After Rafizi, Nurul Izzah cautions Putrajaya against third national car project

Nurul Izzah said that Putrajaya needs to go back to the drawing board and fine-tune the idea before making any concrete decisions. — Picture by Yusof Mat Isa
Nurul Izzah said that Putrajaya needs to go back to the drawing board and fine-tune the idea before making any concrete decisions. — Picture by Yusof Mat Isa

Follow us on Instagram and subscribe to our Telegram channel for the latest updates.


PETALING JAYA, Aug 7 ― Permatang Pauh MP Nurul Izzah Anwar has joined her PKR colleague Rafizi Ramli in cautioning the government against kick-starting a third national automotive project.

In a press statement today, Nurul Izzah said that Putrajaya needs to go back to the drawing board and fine-tune the idea before making any concrete decisions to ensure that the National Automotive Policy will be transparent and inclusive.

“The Malaysian government must go back to the drawing board and analyse the national car idea properly.

“We need to place the needs of the public first before focusing on any vision while strengthening the nation’s fiscal position to ensure stability and sustainable long term economic development,” she said.

“Malaysia must also quickly make a shift from a manufacturing based economy to a knowledge economy based on product developments, engineering, technology and intellectual property.”

She also pointed out that in 2016 Proton had only managed to sell 72,291 units and in 2017 the sales went down to 70,991, despite acknowledging that 2017 also saw Perodua and Proton raking in 48 per cent of total car sales.

Nurul Izzah posed a question on whether or not this signals a healthy market or the high sales were due to market control that takes other forms besides excise duty.

The PKR lawmaker also pointed out China-based Geely’s 49 per cent stake in Proton is a reflection that Malaysia’s first car manufacturer is seen as a valuable asset by foreign parties to assist them in penetrating the South-east Asian region.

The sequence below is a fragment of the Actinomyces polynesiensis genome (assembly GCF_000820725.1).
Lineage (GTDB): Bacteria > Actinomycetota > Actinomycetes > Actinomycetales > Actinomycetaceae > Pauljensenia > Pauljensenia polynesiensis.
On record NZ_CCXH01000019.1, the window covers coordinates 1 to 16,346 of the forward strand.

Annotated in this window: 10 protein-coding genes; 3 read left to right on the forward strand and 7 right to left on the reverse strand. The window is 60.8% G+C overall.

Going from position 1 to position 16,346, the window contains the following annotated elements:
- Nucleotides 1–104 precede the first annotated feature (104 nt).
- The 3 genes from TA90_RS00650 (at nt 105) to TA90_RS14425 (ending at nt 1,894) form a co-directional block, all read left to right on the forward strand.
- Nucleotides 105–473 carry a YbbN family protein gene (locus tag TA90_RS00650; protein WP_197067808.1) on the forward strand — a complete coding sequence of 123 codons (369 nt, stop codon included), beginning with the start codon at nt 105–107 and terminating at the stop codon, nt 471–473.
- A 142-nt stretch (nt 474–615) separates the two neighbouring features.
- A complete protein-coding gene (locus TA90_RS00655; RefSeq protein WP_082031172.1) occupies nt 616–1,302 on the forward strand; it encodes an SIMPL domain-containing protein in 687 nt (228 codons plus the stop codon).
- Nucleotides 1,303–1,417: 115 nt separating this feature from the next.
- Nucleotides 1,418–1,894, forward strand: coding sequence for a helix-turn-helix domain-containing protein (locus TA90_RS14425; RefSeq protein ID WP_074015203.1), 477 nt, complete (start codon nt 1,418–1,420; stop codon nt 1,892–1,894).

She argued that despite the Chinese-ownership, Proton’s presence in the nation is a boon to local human capital and car parts suppliers.

“Isn’t ensuring that our engineers and designers can benefit from Proton despite its foreign ownership an important part of the national automotive policy?

“What about Perodua? Sales report show that Perodua has exceeded 40 per cent of the market share on a monthly basis. What is the impact of Perodua’s success on human capital development and Malaysian intellectual properties involved with the company?

“Isn’t Perodua’s cooperation with global automotive giant Toyota enough to achieve the original goal of the national automotive project? Maybe it’s time for Perodua to be independent and try to develop a modern vehicle capable of competing without foreign business partners?” she asked.

Nurul Izzah also suggested that Malaysian employees serving Proton and Perodua to unite and form a local automotive union or organisation.

You May Also Like

Related Articles